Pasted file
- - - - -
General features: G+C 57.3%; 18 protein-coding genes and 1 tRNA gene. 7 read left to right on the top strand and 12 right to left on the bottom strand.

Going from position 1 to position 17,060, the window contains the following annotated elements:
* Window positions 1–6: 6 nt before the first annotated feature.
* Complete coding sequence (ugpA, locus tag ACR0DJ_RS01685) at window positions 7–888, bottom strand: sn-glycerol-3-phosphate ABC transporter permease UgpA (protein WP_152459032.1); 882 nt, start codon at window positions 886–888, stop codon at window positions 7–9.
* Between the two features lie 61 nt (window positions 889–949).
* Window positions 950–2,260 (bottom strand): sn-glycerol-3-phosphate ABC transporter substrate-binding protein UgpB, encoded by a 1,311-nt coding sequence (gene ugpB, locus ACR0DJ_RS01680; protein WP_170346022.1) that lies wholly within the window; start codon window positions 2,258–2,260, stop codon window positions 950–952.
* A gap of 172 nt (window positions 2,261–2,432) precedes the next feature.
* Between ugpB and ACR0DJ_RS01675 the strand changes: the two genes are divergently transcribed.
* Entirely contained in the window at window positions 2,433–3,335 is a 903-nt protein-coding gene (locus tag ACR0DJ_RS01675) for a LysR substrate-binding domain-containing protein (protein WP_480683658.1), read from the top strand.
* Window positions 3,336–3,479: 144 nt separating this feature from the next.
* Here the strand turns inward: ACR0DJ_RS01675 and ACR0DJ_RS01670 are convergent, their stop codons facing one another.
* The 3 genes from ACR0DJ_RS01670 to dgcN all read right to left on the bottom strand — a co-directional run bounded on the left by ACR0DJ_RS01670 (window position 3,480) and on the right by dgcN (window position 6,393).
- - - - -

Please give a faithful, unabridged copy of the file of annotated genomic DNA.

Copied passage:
General features: G+C 57.3%; 18 protein-coding genes and 1 tRNA gene. 7 read left to right on the top strand and 12 right to left on the bottom strand.

Going from position 1 to position 17,060, the window contains the following annotated elements:
* Window positions 1–6: 6 nt before the first annotated feature.
* Complete coding sequence (ugpA, locus tag ACR0DJ_RS01685) at window positions 7–888, bottom strand: sn-glycerol-3-phosphate ABC transporter permease UgpA (protein WP_152459032.1); 882 nt, start codon at window positions 886–888, stop codon at window positions 7–9.
* Between the two features lie 61 nt (window positions 889–949).
* Window positions 950–2,260 (bottom strand): sn-glycerol-3-phosphate ABC transporter substrate-binding protein UgpB, encoded by a 1,311-nt coding sequence (gene ugpB, locus ACR0DJ_RS01680; protein WP_170346022.1) that lies wholly within the window; start codon window positions 2,258–2,260, stop codon window positions 950–952.
* A gap of 172 nt (window positions 2,261–2,432) precedes the next feature.
* Between ugpB and ACR0DJ_RS01675 the strand changes: the two genes are divergently transcribed.
* Entirely contained in the window at window positions 2,433–3,335 is a 903-nt protein-coding gene (locus tag ACR0DJ_RS01675) for a LysR substrate-binding domain-containing protein (protein WP_480683658.1), read from the top strand.
* Window positions 3,336–3,479: 144 nt separating this feature from the next.
* Here the strand turns inward: ACR0DJ_RS01675 and ACR0DJ_RS01670 are convergent, their stop codons facing one another.
* The 3 genes from ACR0DJ_RS01670 to dgcN all read right to left on the bottom strand — a co-directional run bounded on the left by ACR0DJ_RS01670 (window position 3,480) and on the right by dgcN (window position 6,393).